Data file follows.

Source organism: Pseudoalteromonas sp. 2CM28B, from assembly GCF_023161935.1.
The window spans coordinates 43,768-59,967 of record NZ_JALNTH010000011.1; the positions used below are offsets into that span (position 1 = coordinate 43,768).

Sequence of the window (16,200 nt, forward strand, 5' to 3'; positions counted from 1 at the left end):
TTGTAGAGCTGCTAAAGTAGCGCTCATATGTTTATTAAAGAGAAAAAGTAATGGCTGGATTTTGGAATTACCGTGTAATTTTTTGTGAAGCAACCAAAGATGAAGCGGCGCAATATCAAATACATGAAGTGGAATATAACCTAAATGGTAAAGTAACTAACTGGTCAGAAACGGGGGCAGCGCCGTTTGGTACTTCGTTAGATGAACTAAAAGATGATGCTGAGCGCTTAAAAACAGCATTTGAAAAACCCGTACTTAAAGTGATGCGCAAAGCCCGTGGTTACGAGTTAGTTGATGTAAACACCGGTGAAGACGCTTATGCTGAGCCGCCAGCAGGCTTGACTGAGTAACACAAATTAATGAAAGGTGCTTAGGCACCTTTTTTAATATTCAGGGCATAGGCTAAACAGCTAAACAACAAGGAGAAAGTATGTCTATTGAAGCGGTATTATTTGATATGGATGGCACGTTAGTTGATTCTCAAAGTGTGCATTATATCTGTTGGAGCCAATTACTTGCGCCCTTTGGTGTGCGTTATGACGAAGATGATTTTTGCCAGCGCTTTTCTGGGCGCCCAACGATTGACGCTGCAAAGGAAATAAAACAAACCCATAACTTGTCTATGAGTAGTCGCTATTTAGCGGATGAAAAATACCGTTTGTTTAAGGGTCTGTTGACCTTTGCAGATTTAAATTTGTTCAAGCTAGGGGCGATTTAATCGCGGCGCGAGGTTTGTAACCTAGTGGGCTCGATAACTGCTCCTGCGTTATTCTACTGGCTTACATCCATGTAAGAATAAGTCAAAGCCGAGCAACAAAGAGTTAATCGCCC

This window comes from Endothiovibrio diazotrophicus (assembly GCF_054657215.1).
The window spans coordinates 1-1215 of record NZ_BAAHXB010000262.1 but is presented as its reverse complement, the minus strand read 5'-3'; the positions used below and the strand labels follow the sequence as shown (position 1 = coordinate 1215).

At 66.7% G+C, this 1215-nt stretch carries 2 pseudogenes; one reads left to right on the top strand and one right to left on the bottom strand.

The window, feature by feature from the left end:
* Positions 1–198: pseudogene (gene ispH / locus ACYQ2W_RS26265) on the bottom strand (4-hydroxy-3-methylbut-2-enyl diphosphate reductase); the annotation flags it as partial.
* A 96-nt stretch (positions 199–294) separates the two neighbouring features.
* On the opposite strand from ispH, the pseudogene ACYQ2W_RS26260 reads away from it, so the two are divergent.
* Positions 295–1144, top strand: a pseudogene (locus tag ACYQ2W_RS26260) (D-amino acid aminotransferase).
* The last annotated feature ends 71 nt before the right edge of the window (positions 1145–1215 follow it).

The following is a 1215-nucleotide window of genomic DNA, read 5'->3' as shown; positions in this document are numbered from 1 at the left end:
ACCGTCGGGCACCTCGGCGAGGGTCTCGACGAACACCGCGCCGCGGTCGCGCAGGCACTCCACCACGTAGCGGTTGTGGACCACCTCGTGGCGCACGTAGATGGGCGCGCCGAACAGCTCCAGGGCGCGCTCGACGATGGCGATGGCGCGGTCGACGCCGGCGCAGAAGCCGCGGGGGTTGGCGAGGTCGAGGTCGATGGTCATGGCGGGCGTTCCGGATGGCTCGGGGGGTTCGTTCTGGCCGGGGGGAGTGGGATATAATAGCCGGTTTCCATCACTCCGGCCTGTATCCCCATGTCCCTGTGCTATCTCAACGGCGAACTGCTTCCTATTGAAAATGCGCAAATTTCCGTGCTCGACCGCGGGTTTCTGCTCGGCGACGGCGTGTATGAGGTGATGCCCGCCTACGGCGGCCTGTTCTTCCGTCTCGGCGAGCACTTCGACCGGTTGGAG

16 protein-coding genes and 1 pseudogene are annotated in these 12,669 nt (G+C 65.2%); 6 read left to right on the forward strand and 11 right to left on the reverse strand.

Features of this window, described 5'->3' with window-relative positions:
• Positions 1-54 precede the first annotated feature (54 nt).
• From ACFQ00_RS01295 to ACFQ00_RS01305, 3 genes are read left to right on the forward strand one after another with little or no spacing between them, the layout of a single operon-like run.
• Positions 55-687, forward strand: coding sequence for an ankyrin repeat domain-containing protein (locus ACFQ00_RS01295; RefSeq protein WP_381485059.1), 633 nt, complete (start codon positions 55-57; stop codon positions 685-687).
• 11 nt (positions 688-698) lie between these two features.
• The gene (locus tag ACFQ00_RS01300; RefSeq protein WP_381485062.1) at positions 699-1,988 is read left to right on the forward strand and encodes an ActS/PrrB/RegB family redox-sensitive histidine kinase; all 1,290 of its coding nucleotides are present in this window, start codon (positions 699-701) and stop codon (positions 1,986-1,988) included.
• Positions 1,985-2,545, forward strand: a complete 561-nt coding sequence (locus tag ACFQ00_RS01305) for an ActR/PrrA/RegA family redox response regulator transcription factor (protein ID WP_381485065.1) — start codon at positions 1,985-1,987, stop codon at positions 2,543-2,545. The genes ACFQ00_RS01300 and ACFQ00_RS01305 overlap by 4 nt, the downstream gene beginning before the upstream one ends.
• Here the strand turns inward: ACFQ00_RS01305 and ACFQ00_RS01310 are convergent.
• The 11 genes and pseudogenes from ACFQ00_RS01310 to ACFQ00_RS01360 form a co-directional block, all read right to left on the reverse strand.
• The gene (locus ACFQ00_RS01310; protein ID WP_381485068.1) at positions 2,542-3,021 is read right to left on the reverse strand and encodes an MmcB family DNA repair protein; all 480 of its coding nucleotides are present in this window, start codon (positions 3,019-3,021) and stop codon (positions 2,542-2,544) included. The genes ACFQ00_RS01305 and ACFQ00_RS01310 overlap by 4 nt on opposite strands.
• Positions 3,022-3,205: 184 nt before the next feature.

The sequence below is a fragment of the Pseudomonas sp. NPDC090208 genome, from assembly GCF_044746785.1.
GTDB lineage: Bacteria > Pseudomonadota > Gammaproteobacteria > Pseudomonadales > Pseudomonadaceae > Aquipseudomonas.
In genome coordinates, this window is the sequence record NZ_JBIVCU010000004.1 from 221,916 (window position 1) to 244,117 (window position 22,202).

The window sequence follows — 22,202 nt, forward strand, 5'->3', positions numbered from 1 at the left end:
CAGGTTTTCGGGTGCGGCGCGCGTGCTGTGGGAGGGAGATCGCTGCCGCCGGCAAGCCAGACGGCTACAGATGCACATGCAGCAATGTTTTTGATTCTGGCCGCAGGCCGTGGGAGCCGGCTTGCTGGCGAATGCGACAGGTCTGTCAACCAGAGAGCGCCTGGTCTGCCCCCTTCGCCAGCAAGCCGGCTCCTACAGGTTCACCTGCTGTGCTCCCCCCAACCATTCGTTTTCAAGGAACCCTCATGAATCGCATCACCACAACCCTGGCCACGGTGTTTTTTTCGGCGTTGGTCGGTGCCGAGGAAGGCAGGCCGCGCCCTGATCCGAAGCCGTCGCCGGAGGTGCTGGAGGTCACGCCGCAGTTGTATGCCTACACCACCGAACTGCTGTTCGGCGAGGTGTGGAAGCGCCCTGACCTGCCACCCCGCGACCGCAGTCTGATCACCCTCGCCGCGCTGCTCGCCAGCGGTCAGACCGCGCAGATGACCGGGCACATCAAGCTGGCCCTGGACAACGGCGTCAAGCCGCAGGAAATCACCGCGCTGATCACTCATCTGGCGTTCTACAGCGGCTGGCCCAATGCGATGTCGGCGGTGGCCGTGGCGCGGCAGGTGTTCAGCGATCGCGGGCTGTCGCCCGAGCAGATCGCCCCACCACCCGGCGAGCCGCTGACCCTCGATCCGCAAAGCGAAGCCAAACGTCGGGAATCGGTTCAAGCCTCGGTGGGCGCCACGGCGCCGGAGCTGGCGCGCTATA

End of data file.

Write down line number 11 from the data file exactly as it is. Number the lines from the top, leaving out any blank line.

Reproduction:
* On the opposite strand from ispH, the pseudogene ACYQ2W_RS26260 reads away from it, so the two are divergent.